Despite the interest in using this task in the healthy population and the relevance of these findings, the localization task has been rarely used in the clinical population. For the first time, Longo and Haggard (2012a, b) adopted the localization task for the hand in a study of a patient with congenital limb loss, in which they found the hand size representation to be preserved even in the absence of the limb. A similar localization task was used to study the representation of lower limbs in patients with body integrity identity disorder, which again did not show any impairment in their capacity to represent their lower limbs, even though they perceived them as foreign (Stone et al. 2020). More recently, an adaptation of the localization task was used to study the representation of the hands in two patients with sensory loss. They found that a combination of reliance on visual information and extensive hand use reduced the size of the distortions when compared with healthy controls (Miall et al. 2021). These studies helped further understand the existence of a stored body model in the brain that appears stable despite insults to its integrity. Here, we present the case of a professional bodybuilder (AM) who had a tumor located in the left posterior prefrontal and precentral cortex at the level of the hand’s motor region. AM offered the occasion to investigate possible modulations of his contralesional (i.e., right) hand representation by tumor presence and resection. Considering the location of AM’s lesion, we aimed to explore the involvement of sensorimotor areas in hand size representation. For this, a task that taps into the body model, which is constructed and influenced by the homuncular representation (Longo and Haggard 2011), was needed. Hence, the localization task was a good alternative to measure the effects of the tumor on the metric representation of the hand. This task taps into the more implicit components of body representation (body model), in contrast to visual estimates that are more explicit and constructed by vision (Longo 2015a, 2017, 2022; Longo and Haggard 2012b). Indeed, previous research has identified differences in the body model of the hands using this task in participant experts in the use of hands (i.e., sign language interpreters; Mora et al. 2021), a practice that is associated with anatomical structural changes in the motor representation of the hand (Allen et al. 2013; Penhune et al. 2003; Sastre-Janer 1998). We expected to observe specific modulation of his contralesional (right) hand representation that would modify following tumor resection.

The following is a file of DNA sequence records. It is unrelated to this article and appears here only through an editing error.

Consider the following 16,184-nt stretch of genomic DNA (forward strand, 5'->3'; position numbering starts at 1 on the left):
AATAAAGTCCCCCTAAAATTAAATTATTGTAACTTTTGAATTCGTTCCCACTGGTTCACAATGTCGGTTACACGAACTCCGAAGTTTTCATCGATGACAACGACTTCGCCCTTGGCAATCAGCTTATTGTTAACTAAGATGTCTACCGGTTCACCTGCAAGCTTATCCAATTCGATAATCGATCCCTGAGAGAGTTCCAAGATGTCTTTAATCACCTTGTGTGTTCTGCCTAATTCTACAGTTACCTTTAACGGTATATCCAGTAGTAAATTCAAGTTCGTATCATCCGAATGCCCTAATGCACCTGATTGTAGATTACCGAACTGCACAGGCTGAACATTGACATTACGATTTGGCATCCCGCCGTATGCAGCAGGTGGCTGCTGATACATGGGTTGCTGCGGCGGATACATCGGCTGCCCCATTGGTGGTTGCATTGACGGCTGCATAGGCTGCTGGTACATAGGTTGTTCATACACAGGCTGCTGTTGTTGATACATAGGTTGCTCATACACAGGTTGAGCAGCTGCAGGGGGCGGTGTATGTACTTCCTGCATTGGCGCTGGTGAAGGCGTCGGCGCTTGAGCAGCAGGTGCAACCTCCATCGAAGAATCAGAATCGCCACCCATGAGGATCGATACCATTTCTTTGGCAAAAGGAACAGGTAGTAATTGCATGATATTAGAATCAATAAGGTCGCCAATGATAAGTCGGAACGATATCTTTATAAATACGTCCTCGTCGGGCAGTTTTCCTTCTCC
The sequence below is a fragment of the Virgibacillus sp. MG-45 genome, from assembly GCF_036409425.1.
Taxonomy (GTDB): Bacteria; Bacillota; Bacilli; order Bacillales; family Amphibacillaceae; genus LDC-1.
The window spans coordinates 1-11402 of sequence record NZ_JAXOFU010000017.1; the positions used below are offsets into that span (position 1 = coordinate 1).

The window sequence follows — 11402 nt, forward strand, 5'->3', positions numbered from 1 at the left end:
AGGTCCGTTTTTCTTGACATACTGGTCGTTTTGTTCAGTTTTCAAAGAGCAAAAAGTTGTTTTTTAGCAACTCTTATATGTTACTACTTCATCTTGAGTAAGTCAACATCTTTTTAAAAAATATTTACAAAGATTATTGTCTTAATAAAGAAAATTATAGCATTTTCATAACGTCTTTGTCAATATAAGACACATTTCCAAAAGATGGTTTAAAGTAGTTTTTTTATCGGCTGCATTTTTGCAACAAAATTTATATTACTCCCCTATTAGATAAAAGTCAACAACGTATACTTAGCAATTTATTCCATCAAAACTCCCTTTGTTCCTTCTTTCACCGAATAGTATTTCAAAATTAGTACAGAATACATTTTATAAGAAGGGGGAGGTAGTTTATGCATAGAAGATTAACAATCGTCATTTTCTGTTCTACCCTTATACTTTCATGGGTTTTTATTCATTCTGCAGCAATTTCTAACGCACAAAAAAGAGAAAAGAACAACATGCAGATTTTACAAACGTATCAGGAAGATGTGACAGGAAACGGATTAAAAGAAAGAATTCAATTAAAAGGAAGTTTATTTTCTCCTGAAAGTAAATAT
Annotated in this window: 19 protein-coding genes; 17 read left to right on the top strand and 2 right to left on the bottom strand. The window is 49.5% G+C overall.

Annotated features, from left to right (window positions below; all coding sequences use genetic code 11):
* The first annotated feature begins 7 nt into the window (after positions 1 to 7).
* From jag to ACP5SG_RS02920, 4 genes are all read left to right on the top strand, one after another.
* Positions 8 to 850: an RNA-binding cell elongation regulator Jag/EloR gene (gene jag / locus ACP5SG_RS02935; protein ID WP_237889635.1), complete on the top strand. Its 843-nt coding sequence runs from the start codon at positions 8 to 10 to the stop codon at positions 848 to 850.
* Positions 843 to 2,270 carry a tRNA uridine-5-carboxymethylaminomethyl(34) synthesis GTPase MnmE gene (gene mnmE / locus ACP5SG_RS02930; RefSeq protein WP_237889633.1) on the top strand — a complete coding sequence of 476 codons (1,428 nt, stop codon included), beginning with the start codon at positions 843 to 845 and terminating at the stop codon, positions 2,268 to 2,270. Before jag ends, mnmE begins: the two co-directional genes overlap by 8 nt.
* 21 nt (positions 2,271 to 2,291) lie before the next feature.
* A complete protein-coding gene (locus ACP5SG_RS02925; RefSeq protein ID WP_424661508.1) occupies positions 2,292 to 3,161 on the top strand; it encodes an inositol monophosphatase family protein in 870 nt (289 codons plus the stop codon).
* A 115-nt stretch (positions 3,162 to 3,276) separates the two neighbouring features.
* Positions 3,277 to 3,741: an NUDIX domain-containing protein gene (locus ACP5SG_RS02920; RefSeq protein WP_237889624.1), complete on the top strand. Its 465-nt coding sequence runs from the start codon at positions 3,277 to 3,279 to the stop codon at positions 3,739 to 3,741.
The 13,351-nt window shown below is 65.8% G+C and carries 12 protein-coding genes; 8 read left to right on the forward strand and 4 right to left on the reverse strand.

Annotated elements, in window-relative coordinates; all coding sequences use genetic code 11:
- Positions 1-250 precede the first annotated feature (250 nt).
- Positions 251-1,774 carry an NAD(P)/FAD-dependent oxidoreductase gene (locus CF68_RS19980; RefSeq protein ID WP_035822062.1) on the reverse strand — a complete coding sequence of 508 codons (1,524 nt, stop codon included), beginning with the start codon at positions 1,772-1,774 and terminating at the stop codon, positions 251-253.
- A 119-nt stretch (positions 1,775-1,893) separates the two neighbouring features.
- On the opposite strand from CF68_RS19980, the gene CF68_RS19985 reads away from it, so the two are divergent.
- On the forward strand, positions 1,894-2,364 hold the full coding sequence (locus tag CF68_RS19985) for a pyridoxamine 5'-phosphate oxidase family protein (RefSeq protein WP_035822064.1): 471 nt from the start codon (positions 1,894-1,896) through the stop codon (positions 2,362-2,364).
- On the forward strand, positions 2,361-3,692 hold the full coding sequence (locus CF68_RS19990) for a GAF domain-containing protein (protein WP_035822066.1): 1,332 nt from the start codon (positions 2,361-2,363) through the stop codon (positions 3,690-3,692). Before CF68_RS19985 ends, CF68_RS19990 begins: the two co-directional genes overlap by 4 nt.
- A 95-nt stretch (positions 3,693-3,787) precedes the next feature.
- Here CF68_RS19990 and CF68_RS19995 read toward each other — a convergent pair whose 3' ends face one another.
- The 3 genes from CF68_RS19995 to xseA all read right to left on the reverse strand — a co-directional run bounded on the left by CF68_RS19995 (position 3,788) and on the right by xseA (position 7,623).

Materials and methods

AM was a 41-year-old man. He had 18 years of formal education and was right-handed (laterality index = 0.91), as assessed by the Edinburgh Handedness Inventory (Oldfield 1971). He was a financial advisor and expert bodybuilder for the last 8 years. He was admitted to the IRCCS Neuromed, Mediterranean Neurological Institute (Pozzilli, Italy), where he received a diagnosis of left precentral glioblastoma (grade IV). Histopathological analysis showed a mutant IDH1 and ATRX, compatible with the diagnosis of secondary glioblastoma from an astrocytic lineage, and in accordance with the long radiological and clinical history. The patient underwent structural MRI investigations with and without contrast sequences on a 3 Tesla GE scanner both before and after surgery, as well as pre-surgical functional mapping of language and motor functions. The structural scans showed a lesion of about 3 cm3, localized in the left posterior prefrontal and precentral cortex, within the hand motor region (see Fig. 1). AM never reported alterations of his body perception.

Fig. 1
figure 1